The sun shone bright over the Forth. The careless and optimistic would think spring had come early. I've had too many winters in Scotland to succumb to such foolishness. I've also had too many winters in Scotland to waste such weather.

The bridge sat empty and Fifi's stereo blared boogie-worthy tunes. Further north the light on the bare trees turned the smallest, youngest, branches purple. When, just past Cupar, the painfully slow tractor took the turning to Kenback and Dairsie Castle, I followed it. It's a quiet road, a narrow road. Past the tractor and left after the narrow bridge came a knackered old land rover, hazards flashing, arm waving. I slowed. In the distance an army of sheep, chased by a dog and a quad bike. I stopped. They swarmed around Fifi, bleating and confused. I laughed and assembled camera and lens. Up the hill towards Strathkinness a falcon sat on a fencepost, pretending to be asleep. I didn't stop. The midday sun lit the bay and town below, the mouth of the Eden glowed.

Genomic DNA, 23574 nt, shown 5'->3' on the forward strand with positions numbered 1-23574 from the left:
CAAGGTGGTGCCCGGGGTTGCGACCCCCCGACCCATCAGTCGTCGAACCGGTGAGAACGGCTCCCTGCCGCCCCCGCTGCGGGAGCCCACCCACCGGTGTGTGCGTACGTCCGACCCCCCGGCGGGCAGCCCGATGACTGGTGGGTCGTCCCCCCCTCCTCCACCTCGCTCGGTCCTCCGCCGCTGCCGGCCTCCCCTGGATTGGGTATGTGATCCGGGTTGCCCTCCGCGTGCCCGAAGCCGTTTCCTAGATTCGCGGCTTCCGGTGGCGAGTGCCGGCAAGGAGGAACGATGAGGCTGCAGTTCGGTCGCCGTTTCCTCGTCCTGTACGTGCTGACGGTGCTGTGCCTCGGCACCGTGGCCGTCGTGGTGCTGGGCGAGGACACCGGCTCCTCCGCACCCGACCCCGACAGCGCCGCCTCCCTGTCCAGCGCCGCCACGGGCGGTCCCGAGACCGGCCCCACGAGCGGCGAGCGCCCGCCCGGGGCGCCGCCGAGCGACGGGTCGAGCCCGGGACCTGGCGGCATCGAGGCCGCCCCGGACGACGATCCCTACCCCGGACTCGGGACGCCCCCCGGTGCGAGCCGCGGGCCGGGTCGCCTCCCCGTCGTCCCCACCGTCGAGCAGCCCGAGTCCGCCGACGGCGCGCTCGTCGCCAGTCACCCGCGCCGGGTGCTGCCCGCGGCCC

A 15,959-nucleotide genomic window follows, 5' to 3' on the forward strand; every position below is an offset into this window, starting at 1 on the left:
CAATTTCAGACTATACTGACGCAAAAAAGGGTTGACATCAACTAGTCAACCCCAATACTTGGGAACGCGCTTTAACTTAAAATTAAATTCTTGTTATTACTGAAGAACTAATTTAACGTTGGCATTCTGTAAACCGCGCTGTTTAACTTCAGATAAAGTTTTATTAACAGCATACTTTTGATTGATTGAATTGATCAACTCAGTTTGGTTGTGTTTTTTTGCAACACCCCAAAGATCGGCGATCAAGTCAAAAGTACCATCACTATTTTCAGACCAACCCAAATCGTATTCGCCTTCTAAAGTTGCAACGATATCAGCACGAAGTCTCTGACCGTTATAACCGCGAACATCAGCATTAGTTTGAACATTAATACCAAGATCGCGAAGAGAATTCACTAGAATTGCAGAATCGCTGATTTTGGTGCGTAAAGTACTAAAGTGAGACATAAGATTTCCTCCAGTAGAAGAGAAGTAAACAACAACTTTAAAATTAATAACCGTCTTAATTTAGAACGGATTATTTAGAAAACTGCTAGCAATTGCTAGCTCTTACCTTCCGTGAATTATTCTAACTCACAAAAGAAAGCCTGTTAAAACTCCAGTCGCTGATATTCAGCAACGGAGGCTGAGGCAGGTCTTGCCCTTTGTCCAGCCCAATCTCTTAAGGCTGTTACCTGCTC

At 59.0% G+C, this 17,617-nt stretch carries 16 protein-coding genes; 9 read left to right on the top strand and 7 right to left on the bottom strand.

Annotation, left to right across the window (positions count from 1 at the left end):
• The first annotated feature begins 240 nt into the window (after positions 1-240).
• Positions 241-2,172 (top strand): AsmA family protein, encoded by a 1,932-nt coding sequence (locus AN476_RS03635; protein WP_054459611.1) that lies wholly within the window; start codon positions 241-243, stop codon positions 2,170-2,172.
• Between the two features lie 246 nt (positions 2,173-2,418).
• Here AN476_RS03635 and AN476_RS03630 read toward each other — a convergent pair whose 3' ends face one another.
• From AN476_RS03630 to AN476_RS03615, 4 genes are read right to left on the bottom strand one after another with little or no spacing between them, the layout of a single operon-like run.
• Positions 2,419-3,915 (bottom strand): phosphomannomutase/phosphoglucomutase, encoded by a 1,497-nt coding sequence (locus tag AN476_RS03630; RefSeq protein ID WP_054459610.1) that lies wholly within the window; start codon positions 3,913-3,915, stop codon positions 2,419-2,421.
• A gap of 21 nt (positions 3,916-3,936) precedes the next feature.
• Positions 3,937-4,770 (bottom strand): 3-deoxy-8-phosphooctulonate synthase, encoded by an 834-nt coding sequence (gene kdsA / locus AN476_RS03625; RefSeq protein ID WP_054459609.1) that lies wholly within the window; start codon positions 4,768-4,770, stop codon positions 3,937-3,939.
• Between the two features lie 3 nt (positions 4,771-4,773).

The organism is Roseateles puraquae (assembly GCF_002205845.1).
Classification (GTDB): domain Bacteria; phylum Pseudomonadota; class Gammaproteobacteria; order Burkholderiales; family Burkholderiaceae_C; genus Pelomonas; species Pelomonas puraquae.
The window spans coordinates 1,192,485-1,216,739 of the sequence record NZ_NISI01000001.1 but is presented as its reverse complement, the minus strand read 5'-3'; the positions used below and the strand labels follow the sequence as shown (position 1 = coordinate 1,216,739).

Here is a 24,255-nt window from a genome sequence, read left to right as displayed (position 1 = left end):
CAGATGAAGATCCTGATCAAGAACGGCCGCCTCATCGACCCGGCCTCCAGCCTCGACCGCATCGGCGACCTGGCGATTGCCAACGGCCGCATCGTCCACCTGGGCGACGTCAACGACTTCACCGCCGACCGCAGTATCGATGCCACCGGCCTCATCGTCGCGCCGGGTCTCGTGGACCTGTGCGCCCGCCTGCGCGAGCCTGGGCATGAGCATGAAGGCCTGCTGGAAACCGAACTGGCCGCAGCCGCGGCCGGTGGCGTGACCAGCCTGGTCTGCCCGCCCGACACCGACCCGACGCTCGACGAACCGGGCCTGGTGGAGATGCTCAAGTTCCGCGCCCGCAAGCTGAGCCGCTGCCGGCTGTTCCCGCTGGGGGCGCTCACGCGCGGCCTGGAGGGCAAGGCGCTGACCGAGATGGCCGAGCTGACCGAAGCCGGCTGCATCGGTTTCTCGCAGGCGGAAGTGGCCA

Sometimes the road behind the tractor is the better road.

February is blurry so far.

The wine job is surreal. The routine resembles the memory of a dream weeks after you've woken up. The details fade into broad strokes and the boundaries blur. My shifts are brief and, if in the morning, I forget by the evening that I've worked at all.

I get paid for it. Not very much though.